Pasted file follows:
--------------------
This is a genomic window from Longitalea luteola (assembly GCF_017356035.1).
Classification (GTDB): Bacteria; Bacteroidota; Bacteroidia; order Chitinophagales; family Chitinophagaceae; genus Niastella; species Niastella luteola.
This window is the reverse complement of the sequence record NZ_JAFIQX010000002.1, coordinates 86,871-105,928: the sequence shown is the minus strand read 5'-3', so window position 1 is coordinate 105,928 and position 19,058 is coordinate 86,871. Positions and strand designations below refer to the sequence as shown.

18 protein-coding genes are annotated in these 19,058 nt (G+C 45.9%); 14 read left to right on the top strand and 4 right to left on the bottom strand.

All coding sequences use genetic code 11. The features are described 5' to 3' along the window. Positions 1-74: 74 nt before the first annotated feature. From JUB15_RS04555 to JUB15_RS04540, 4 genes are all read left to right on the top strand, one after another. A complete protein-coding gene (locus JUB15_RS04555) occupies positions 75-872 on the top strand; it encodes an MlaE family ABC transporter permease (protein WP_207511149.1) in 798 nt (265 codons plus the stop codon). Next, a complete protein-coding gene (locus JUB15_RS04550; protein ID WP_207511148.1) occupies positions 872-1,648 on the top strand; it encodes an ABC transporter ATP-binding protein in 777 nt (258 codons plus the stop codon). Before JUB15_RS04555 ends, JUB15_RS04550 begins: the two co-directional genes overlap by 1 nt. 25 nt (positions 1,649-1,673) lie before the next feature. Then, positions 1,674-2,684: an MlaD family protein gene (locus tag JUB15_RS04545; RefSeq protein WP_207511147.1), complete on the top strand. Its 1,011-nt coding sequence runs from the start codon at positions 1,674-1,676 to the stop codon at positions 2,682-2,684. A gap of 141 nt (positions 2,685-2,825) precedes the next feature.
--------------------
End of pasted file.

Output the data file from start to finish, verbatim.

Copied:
This is a genomic window from Longitalea luteola (assembly GCF_017356035.1).
Classification (GTDB): Bacteria; Bacteroidota; Bacteroidia; order Chitinophagales; family Chitinophagaceae; genus Niastella; species Niastella luteola.
This window is the reverse complement of the sequence record NZ_JAFIQX010000002.1, coordinates 86,871-105,928: the sequence shown is the minus strand read 5'-3', so window position 1 is coordinate 105,928 and position 19,058 is coordinate 86,871. Positions and strand designations below refer to the sequence as shown.

18 protein-coding genes are annotated in these 19,058 nt (G+C 45.9%); 14 read left to right on the top strand and 4 right to left on the bottom strand.

All coding sequences use genetic code 11. The features are described 5' to 3' along the window. Positions 1-74: 74 nt before the first annotated feature. From JUB15_RS04555 to JUB15_RS04540, 4 genes are all read left to right on the top strand, one after another. A complete protein-coding gene (locus JUB15_RS04555) occupies positions 75-872 on the top strand; it encodes an MlaE family ABC transporter permease (protein WP_207511149.1) in 798 nt (265 codons plus the stop codon). Next, a complete protein-coding gene (locus JUB15_RS04550; protein ID WP_207511148.1) occupies positions 872-1,648 on the top strand; it encodes an ABC transporter ATP-binding protein in 777 nt (258 codons plus the stop codon). Before JUB15_RS04555 ends, JUB15_RS04550 begins: the two co-directional genes overlap by 1 nt. 25 nt (positions 1,649-1,673) lie before the next feature. Then, positions 1,674-2,684: an MlaD family protein gene (locus tag JUB15_RS04545; RefSeq protein WP_207511147.1), complete on the top strand. Its 1,011-nt coding sequence runs from the start codon at positions 1,674-1,676 to the stop codon at positions 2,682-2,684. A gap of 141 nt (positions 2,685-2,825) precedes the next feature.